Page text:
Coal Foes Warn of Northwest Rail Traffic Spike
BILLINGS, Mont. (AP) — A conservation group is predicting that ambitious Asian export plans by U.S. coal mining companies could lead to a more than tenfold spike in coal trains through the Northwest.
The Western Organization of Resource Councils said Wednesday that roughly 60 coal trains per day could pass through cities including Billings and Spokane, Wash.
The group says that could tie up rail lines, cause environmental problems and leave local governments on the hook for costly rail crossing improvements.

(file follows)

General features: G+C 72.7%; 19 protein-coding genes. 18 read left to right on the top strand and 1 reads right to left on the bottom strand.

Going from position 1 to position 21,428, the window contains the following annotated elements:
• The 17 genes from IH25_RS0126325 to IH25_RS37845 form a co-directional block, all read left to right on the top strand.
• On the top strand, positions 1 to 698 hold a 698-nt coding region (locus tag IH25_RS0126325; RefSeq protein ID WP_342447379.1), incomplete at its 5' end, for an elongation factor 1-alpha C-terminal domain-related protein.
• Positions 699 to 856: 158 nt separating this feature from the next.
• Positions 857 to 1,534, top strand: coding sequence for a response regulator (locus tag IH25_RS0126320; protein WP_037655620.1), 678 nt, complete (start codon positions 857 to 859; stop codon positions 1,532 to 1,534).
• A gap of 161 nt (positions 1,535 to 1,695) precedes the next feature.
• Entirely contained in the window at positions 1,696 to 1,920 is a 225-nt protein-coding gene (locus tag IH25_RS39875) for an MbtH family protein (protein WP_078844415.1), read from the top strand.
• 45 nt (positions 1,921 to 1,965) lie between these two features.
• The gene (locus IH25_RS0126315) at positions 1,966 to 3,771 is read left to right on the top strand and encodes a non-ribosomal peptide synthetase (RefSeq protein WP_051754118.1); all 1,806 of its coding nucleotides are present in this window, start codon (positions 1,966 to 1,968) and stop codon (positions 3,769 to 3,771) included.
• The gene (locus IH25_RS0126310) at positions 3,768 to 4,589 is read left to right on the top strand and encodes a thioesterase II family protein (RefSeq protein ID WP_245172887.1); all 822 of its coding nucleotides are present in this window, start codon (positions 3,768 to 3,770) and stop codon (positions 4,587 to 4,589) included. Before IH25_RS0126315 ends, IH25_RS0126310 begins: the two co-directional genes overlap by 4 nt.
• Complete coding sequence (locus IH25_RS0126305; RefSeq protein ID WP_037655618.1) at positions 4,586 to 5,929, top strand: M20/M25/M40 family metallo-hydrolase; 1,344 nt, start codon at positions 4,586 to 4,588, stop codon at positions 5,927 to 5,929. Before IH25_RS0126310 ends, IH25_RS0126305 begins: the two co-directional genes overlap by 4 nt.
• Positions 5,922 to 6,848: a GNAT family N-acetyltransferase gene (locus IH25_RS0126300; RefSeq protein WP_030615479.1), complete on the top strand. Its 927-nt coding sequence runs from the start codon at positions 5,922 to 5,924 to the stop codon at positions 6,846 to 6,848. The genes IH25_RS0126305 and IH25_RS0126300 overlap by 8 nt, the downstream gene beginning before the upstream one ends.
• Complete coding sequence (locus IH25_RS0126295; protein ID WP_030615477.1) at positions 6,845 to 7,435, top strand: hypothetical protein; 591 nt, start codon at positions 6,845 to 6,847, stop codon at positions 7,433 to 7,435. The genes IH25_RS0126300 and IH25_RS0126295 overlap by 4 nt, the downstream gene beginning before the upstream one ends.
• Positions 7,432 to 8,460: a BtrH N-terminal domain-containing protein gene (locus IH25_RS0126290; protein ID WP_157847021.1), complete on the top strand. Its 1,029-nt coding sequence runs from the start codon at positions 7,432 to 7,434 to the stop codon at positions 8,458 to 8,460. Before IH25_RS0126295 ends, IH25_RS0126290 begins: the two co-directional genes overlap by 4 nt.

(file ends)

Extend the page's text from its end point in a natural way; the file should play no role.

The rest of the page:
The fuel would come primarily from Montana and Wyoming. That's a 1,500-mile haul via Idaho to Oregon, Washington and British Columbia.
Representatives of the coal and rail industries say the report erroneously assumes all pending West Coast coal ports will be built.
U.S. coal exports reached their highest level in decades last year.